The miss­ing link

The Telegram (St. John’s) - - OPINION - Rus­sell Wanger­sky Rus­sell Wanger­sky’s col­umn ap­pears in 36 Saltwire news­pa­pers and web­sites in At­lantic Canada. He can be reached at rus­sell.wanger­sky@thetele­gram.com — Twit­ter: @wanger­sky.

The Muskrat Falls project must have more feet than a mil­li­pede, be­cause ev­ery time you look, there’s an­other shoe drop­ping.

Last week in this space (“Set­ting the stage for #Darknl 2,” Oct. 6), I wrote about how New­found­land and Labrador Hy­dro was putting in place a con­tin­gency plan to guar­an­tee power for this win­ter. The plan was needed as a re­sult of lin­ger­ing soft­ware prob­lems with the new Labrador-is­land Link (LIL) that may mean that line can’t sup­ply the con­sis­tent win­ter power to the North­east Avalon that it was ex­pected to.

The con­tin­gency plan came af­ter the province’s Pub­lic Util­i­ties Board told Hy­dro to start re­port­ing on its win­ter readi­ness ev­ery two weeks.

Those plans in­clude ev­ery­thing from ex­pect­ing full sup­ply from the ag­ing Holy­rood plant to, if nec­es­sary, cut­ting volt­age dur­ing peak pe­ri­ods and caus­ing brownouts to con­serve power.

That plan has also led to an in­ter­est­ing ques­tion from the Pub­lic Util­i­ties Board, which asked why the power com­pany hadn’t in­cluded power pur­chases over the Mar­itime Link to bol­ster the is­land’s win­ter sup­ply.

Re­mem­ber, among all the other ver­biage tossed out about the le­gion of won­ders of the Muskrat Falls project, one piece of in­for­ma­tion was that be­ing con­nected to the North Amer­i­can grid would mean we’d have a much more con­sis­tent sup­ply of power than we do with an iso­lated power sys­tem.

Talk­ing to The Tele­gram af­ter a 2013 power fail­ure in­volv­ing the shut­down of Hy­dro gen­er­a­tion, Hy­dro vice-pres­i­dent Rob Henderson said, “Once we be­come in­ter­con­nected with the rest of the North Amer­i­can grid, these types of in­ci­dents may still oc­cur in terms of the gen­er­a­tors may come off, but the cus­tomers will not be aware that it hap­pened. … The sys­tem will re­spond and take power from the rest of the North Amer­i­can grid, which has a lot of gen­er­at­ing ca­pac­ity to bring things into bal­ance. So we don’t need to in­ter­rupt cus­tomers to do it. … The sys­tem will do it.”

That may still be the case for short-term out­ages.

But what about more con­sis­tent sup­ply?

Af­ter all, in Fe­bru­ary of this year, Nal­cor pointed out in a news re­lease that power had flowed both ways across the Mar­itime Link and that “brings op­por­tu­ni­ties to en­hance sys­tem re­li­a­bil­ity and re­al­ize cost sav­ings for elec­tric­ity cus­tomers.”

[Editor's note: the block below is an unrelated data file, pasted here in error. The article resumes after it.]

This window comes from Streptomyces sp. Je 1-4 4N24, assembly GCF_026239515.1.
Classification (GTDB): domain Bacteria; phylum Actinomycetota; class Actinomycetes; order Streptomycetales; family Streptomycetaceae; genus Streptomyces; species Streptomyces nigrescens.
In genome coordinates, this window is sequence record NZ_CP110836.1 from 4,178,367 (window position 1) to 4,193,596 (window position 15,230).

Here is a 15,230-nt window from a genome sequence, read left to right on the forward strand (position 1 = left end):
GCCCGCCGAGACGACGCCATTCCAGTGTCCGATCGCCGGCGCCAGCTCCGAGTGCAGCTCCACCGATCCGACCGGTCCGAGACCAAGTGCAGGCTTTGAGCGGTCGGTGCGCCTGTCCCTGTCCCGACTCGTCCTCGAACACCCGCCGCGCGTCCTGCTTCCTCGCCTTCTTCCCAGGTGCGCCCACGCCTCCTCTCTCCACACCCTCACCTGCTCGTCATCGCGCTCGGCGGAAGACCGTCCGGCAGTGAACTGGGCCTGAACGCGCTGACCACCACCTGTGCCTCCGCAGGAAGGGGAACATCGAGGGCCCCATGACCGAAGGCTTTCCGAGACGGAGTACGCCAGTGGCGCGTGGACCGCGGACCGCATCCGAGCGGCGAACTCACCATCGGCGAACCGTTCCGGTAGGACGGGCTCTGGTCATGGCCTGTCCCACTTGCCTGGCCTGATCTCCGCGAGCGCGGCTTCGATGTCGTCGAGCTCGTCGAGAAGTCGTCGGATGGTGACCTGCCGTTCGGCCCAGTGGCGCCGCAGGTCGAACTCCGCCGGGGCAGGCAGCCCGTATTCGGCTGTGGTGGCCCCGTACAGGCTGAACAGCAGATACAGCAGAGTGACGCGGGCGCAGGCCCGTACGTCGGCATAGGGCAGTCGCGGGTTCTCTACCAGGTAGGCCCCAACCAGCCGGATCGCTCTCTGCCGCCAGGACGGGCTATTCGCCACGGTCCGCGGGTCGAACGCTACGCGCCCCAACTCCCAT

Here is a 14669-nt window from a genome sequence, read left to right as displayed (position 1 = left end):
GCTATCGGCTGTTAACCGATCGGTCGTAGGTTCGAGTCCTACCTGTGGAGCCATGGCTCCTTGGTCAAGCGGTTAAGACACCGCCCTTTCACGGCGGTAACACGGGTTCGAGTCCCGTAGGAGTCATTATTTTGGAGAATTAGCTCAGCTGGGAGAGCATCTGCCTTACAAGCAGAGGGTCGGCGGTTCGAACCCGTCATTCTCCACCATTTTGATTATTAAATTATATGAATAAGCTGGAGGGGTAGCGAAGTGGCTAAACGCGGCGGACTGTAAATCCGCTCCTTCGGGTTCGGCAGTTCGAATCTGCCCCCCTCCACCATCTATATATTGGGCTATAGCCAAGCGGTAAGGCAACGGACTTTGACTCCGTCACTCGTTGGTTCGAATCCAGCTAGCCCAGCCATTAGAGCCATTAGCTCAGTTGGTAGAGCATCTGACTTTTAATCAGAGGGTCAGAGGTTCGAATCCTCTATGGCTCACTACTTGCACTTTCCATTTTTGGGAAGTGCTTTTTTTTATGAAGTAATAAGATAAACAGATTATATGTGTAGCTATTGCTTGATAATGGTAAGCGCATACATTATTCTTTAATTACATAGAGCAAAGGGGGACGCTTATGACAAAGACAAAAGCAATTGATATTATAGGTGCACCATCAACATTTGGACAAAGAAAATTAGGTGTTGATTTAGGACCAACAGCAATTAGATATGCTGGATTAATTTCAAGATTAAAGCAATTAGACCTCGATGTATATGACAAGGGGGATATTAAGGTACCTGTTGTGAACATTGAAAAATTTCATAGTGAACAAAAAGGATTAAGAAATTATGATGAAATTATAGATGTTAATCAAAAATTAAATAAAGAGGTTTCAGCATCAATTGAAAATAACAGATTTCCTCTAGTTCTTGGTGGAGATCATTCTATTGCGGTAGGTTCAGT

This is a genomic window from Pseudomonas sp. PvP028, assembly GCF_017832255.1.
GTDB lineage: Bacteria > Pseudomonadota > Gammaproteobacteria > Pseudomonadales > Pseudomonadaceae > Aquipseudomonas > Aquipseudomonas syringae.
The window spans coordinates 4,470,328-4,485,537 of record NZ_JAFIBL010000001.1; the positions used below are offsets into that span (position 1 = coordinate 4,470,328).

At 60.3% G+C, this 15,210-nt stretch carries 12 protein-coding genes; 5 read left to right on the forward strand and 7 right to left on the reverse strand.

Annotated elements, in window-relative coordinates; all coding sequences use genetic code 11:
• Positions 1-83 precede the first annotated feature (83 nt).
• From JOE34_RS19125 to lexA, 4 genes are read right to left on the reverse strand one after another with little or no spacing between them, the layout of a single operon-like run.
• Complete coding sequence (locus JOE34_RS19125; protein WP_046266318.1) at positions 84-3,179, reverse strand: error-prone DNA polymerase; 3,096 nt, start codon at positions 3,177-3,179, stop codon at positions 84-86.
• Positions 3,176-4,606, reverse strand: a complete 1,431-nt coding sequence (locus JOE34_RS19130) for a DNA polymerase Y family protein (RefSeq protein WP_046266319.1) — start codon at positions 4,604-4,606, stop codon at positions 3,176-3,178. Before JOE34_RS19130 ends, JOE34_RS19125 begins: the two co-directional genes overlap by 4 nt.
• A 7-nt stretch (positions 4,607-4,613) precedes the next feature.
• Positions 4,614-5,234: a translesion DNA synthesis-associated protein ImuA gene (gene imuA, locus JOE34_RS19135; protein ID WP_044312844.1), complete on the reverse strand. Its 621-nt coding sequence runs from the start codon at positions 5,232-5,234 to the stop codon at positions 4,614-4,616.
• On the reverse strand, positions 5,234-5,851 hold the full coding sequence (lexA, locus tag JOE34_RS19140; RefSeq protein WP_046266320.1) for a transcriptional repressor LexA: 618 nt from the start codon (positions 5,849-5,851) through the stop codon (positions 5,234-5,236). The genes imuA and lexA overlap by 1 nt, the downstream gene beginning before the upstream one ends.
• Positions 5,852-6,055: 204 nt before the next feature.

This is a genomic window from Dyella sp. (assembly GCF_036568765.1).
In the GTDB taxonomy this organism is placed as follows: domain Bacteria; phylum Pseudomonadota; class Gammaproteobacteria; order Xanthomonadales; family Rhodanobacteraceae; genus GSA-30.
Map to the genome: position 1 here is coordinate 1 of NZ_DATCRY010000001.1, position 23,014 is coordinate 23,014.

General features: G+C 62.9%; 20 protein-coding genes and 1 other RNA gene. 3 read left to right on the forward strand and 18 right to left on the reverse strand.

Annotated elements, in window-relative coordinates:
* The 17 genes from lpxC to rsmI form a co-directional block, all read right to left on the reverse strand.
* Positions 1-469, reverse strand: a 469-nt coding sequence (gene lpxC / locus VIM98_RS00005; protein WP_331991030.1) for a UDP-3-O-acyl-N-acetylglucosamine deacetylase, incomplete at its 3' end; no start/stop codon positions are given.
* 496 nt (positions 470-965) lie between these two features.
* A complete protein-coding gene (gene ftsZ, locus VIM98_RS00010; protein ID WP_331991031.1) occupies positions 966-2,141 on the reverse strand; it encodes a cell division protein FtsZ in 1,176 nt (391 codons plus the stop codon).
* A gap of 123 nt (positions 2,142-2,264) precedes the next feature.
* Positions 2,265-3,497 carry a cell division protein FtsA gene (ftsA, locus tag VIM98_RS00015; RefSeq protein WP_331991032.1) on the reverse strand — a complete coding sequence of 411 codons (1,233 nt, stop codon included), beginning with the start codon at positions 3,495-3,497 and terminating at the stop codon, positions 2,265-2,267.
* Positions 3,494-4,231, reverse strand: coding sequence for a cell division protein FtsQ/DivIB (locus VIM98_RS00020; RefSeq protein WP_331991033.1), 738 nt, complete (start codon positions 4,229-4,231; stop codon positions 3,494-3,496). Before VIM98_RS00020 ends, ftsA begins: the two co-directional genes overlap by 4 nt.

So why didn’t Hy­dro in­clude the Mar­itime Link in its power sup­ply cal­cu­la­tions for this win­ter?

Well, ouch. The an­swer ac­tu­ally stings.

Be­cause Hy­dro doesn’t con­sider the Mar­itime Link to be a re­li­able sup­ply of power af­ter all — at least, not for the up­com­ing win­ter.

Here’s Hy­dro’s ex­pla­na­tion in full: “As part of its win­ter readi­ness plan­ning, Hy­dro only in­cludes firm ca­pac­ity in its ad­e­quacy anal­y­sis (i.e., ca­pac­ity that is con­firmed to be avail­able to Hy­dro for the whole win­ter sea­son). Hy­dro has con­firmed, through Nal­cor En­ergy Mar­ket­ing, that sup­ply is not avail­able over the Mar­itime Link on a firm ba­sis for the 2018-2019 win­ter sea­son,” Hy­dro said in a let­ter to the PUB dated Oct. 10.

There may be some power; there may be power for a pe­riod of time. But, “While quan­ti­ties of en­ergy and ca­pac­ity are ex­pected to be avail­able over the Mar­itime Link and, de­pend­ing on the cir­cum­stances, may be avail­able for ex­tended pe­ri­ods of time, the avail­abil­ity of this ca­pac­ity is not cer­tain. There­fore, Hy­dro is not in­clud­ing ca­pac­ity over the Mar­itime Link in its con­tin­gency plan­ning.”

Think care­fully about what that means: es­sen­tially, Hy­dro is say­ing that it has more con­fi­dence in the abil­ity of its three ag­ing tur­bines at Holy­rood to op­er­ate at full ca­pac­ity through­out the win­ter than it does in ob­tain­ing con­sis­tent power over the brand-new Mar­itime Link.

These are the same three tur­bines that have had per­sis­tent prob­lems thor­ough the last few win­ters. Their re­place­ment is also one of the main rea­sons why the Muskrat Falls project was re­quired in the first place.

But they are in­cluded — at their full power rat­ing — in Hy­dro’s win­ter con­tin­gency plan. The Mar­itime Link is not. The bot­tom line?

The Mar­itime Link was sup­posed to be some­thing of a saviour, de­liv­er­ing power when we needed it.

But when we do need it, its power sim­ply may not be avail­able.

How many more shoes are left to fall?

Think care­fully about what that means: es­sen­tially, Hy­dro is say­ing that it has more con­fi­dence in the abil­ity of its three ag­ing tur­bines at Holy­rood to op­er­ate at full ca­pac­ity through­out the win­ter than it does in ob­tain­ing con­sis­tent power over the brand-new Mar­itime Link.

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